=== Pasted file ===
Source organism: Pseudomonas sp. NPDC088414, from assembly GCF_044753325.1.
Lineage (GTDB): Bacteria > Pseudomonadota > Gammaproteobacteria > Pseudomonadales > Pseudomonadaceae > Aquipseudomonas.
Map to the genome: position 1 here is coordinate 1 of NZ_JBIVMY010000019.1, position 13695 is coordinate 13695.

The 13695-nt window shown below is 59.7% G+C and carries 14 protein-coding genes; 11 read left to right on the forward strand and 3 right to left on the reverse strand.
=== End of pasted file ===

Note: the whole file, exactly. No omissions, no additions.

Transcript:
Source organism: Pseudomonas sp. NPDC088414, from assembly GCF_044753325.1.
Lineage (GTDB): Bacteria > Pseudomonadota > Gammaproteobacteria > Pseudomonadales > Pseudomonadaceae > Aquipseudomonas.
Map to the genome: position 1 here is coordinate 1 of NZ_JBIVMY010000019.1, position 13695 is coordinate 13695.

The 13695-nt window shown below is 59.7% G+C and carries 14 protein-coding genes; 11 read left to right on the forward strand and 3 right to left on the reverse strand.